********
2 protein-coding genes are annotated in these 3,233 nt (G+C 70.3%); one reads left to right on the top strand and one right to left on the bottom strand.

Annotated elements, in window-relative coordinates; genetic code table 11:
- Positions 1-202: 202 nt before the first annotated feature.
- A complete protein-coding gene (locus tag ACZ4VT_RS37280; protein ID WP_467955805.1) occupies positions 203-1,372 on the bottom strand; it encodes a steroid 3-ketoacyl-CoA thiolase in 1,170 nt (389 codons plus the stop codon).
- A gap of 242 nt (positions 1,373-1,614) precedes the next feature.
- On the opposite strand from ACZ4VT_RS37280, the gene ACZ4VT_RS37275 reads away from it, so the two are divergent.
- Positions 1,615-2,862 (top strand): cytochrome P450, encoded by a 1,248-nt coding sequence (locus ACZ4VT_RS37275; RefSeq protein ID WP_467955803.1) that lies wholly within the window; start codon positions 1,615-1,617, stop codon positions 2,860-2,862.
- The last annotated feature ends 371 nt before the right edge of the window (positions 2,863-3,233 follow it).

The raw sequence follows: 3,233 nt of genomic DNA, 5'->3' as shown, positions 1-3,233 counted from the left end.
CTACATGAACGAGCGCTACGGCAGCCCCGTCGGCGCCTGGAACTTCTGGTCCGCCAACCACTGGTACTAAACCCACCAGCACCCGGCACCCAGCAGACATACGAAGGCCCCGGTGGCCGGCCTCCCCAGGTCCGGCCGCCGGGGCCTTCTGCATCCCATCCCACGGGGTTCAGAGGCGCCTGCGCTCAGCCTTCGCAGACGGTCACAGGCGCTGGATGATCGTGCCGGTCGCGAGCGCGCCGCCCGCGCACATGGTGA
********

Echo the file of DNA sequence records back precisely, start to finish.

2 protein-coding genes are annotated in these 3,233 nt (G+C 70.3%); one reads left to right on the top strand and one right to left on the bottom strand.

Annotated elements, in window-relative coordinates; genetic code table 11:
- Positions 1-202: 202 nt before the first annotated feature.
- A complete protein-coding gene (locus tag ACZ4VT_RS37280; protein ID WP_467955805.1) occupies positions 203-1,372 on the bottom strand; it encodes a steroid 3-ketoacyl-CoA thiolase in 1,170 nt (389 codons plus the stop codon).
- A gap of 242 nt (positions 1,373-1,614) precedes the next feature.
- On the opposite strand from ACZ4VT_RS37280, the gene ACZ4VT_RS37275 reads away from it, so the two are divergent.
- Positions 1,615-2,862 (top strand): cytochrome P450, encoded by a 1,248-nt coding sequence (locus ACZ4VT_RS37275; RefSeq protein ID WP_467955803.1) that lies wholly within the window; start codon positions 1,615-1,617, stop codon positions 2,860-2,862.
- The last annotated feature ends 371 nt before the right edge of the window (positions 2,863-3,233 follow it).

The raw sequence follows: 3,233 nt of genomic DNA, 5'->3' as shown, positions 1-3,233 counted from the left end.
CTACATGAACGAGCGCTACGGCAGCCCCGTCGGCGCCTGGAACTTCTGGTCCGCCAACCACTGGTACTAAACCCACCAGCACCCGGCACCCAGCAGACATACGAAGGCCCCGGTGGCCGGCCTCCCCAGGTCCGGCCGCCGGGGCCTTCTGCATCCCATCCCACGGGGTTCAGAGGCGCCTGCGCTCAGCCTTCGCAGACGGTCACAGGCGCTGGATGATCGTGCCGGTCGCGAGCGCGCCGCCCGCGCACATGGTGA